CAS  Article  Google Scholar 

  5. 5.

    Chen M, Dongxu O, Cao S, Liu J, Wang Z, Wang J. Effects of heat treatment and SoC on fire behaviors of lithium-ion batteries pack. J Therm Anal Calorim. 2019;136(6):2429–37.

    CAS  Article  Google Scholar 

  6. 6.

    Ouyang D, He Y, Chen M, Liu J, Wang J. Experimental study on the thermal behaviors of lithium-ion batteries under discharge and overcharge conditions. J Therm Anal Calorim. 2018;132(1):65–75.

    CAS  Article  Google Scholar 

  7. 7.

    Zhang Z, Ramadass P, Fang W. Safety of lithium-ion batteries. In: Pistoia G, editor. Lithium-ion batteries: advances and applications. New York: Elsevier; 2014. p. 409–35.

    Google Scholar 

  8. 8.

    Broussely M, Biensan P, Bonhomme F, Blanchard P, Herreyre S, Nechev K, et al. Main aging mechanisms in Li ion batteries. J Power Sources. 2005;146:90–6.

    CAS  Article  Google Scholar 

  9. 9.

    Federal Aviation Administration (FAA). Office of Security and Hazardous Materials Safety. Events with smoke, fire, extreme heat or explosion involving lithium batteries. USA FAA. 2018. https://www.faa.gov/hazmat/resources/lithium_batteries/media/Battery_incident_chart.pdf. Accessed 01 May 2018.

  10. 10.

    Ishikawa H, Mendoza Q, Sone Y, Umeda M. Study of thermal deterioration of lithium-ion secondary cell using an accelerated rate calorimeter (ARC) and AC impedance method. J Power Sources. 2012;198:236–42.

    CAS  Article  Google Scholar 

  11. 11.

    Vazquez-Arenas J, Gimenez LE, Fowler M, Han T, Chen SK. A rapid estimation and sensitivity analysis of parameters describing the behavior of commercial Li-ion batteries including thermal analysis. Energy Convers Manag. 2014;87:472–82.

    CAS  Article  Google Scholar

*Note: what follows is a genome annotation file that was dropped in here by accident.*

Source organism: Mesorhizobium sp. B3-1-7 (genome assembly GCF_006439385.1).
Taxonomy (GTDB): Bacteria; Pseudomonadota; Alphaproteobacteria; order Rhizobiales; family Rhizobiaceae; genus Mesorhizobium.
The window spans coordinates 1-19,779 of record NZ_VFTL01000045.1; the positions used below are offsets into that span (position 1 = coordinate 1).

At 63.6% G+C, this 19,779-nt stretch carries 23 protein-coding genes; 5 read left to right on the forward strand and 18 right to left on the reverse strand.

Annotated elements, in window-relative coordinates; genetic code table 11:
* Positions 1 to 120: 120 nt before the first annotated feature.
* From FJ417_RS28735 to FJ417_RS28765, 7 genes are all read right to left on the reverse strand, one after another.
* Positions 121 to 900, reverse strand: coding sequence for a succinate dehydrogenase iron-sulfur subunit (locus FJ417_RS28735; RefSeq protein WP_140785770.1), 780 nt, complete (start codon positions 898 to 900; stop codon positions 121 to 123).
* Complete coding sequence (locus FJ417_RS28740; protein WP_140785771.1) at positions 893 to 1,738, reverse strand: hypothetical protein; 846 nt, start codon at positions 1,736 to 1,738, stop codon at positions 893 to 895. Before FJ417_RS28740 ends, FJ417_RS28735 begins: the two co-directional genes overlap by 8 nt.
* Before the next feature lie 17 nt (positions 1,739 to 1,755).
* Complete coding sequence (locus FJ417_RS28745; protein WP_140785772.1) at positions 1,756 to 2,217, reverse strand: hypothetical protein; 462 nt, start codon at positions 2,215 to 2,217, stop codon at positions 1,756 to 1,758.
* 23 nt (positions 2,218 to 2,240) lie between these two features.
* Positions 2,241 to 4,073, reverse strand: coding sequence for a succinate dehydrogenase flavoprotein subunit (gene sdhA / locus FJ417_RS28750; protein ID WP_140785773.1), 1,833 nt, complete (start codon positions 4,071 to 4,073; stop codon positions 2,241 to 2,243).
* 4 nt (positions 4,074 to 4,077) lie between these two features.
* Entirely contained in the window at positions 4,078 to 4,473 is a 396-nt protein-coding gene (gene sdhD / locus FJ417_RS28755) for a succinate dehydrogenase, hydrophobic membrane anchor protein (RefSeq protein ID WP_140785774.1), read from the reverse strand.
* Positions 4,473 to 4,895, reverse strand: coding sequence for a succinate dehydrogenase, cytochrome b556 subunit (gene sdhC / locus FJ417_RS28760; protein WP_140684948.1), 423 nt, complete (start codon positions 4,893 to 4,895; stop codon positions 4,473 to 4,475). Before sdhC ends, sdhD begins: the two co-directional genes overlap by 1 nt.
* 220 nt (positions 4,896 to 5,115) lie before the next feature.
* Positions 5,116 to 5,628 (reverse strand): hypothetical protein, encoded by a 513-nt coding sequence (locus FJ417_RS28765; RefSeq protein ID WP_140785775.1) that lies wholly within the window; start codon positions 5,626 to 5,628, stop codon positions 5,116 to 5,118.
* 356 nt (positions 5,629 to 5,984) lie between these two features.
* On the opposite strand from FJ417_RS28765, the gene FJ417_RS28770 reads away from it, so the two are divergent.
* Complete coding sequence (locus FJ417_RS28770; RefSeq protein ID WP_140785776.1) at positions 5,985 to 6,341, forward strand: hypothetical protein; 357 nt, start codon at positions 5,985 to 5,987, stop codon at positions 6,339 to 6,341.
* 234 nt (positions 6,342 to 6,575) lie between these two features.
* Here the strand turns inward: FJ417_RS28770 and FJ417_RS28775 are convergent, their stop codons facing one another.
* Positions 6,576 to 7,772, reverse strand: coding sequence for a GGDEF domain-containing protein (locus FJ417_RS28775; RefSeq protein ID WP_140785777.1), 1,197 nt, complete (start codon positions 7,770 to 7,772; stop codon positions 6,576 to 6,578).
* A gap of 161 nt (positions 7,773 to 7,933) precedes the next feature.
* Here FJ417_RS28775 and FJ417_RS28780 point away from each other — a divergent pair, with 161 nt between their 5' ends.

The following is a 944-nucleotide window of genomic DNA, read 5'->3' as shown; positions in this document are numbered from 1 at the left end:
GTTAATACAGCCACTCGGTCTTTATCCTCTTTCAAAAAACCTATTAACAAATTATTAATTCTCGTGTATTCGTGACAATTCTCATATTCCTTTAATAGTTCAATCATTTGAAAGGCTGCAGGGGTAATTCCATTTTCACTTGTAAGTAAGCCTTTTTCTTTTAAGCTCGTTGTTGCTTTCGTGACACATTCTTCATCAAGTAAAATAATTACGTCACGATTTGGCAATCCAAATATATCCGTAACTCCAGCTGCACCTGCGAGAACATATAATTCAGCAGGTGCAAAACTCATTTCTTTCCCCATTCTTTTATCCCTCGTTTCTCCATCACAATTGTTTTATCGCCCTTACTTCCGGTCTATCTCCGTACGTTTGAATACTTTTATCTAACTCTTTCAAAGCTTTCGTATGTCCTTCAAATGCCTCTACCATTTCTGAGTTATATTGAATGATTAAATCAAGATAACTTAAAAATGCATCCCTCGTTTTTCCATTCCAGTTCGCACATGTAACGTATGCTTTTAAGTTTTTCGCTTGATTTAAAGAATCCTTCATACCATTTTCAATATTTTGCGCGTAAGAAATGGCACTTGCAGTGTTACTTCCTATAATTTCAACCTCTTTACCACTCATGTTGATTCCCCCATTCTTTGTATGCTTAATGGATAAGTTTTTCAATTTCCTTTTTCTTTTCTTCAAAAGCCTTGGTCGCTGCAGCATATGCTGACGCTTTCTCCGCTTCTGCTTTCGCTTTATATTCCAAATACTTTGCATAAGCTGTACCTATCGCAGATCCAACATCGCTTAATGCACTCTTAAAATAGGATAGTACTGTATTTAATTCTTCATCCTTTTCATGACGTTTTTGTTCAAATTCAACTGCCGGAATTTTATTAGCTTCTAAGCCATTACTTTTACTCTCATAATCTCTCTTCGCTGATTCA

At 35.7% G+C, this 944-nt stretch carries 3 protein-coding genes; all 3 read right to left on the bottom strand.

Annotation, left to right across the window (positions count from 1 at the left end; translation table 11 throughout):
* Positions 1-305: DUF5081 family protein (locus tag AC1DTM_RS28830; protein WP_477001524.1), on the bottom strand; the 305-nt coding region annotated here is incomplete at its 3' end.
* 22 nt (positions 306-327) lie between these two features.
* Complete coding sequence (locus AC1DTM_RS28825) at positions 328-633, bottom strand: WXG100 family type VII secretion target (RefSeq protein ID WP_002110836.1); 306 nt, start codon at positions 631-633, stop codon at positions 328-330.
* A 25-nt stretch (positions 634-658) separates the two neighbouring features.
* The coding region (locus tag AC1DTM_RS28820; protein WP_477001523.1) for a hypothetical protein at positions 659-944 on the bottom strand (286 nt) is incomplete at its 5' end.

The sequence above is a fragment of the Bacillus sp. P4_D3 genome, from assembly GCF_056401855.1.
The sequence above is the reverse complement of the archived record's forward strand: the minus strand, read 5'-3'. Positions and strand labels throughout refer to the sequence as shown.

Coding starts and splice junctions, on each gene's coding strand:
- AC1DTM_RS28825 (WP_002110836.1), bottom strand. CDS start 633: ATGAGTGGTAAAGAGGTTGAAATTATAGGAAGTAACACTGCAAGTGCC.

12. 12.

    Jhu CY, Wang YW, Wen CY, Chiang CC, Shu CM. Self-reactive rating of thermal runaway hazards on 18650 lithium-ion batteries. J Therm Anal Calorim. 2011;106:159–63.

    CAS  Article  Google Scholar 

  13. 13.

    Doughty D, Roth EP. A general discussion of li-ion battery safety. Electrochem Soc Interface. 2012;21:37–44.

    CAS  Google Scholar 

  14. 14.

    Duh YS, Lee CY, Chen YL, Kao CS. Characterization on the exothermic behaviors of cathode materials reacted with ethylene carbonate in lithium-ion battery studied by differential scanning calorimeter (DSC). Thermochim Acta. 2016;642:88–94.

    CAS  Article  Google Scholar 

  15. 15.

    Chung YH, Jhang WC, Chen WC, Wang YW, Shu CM. Thermal hazard assessment for three C rates for a Li-polymer battery by using vent sizing package 2. J Therm Anal Calorim. 2017;127(1):809–17.

    CAS  Article  Google Scholar 

  16. 16.

    Duh YS, Tsai MT, Kao CS. Characterization on the thermal runaway of commercial 18650 lithium-ion batteries used in electric vehicle. J Therm Anal Calorim. 2017;127(1):983–93.

    CAS  Article  Google Scholar 

  17. 17.

    Lu TY, Chiang CC, Wu SH, Chen KC, Lin SJ, Wen CY, Shu CM. Thermal hazard evaluations of 18650 lithium-ion batteries by an adiabatic calorimeter. J Therm Anal Calorim. 2013;114(3):1083–8.

    CAS  Article  Google Scholar 

  18. 18.

    Wang YW, Shu CM. Hazard characterizations of Li-ion batteries: thermal runaway evaluation by calorimetry methodology. In: Zhang Z, Zhang SS, editors. Rechargeable batteries: materials, technology and new trends. Cham: Springer; 2015. p. 419–54.

    Google Scholar 

  19. 19.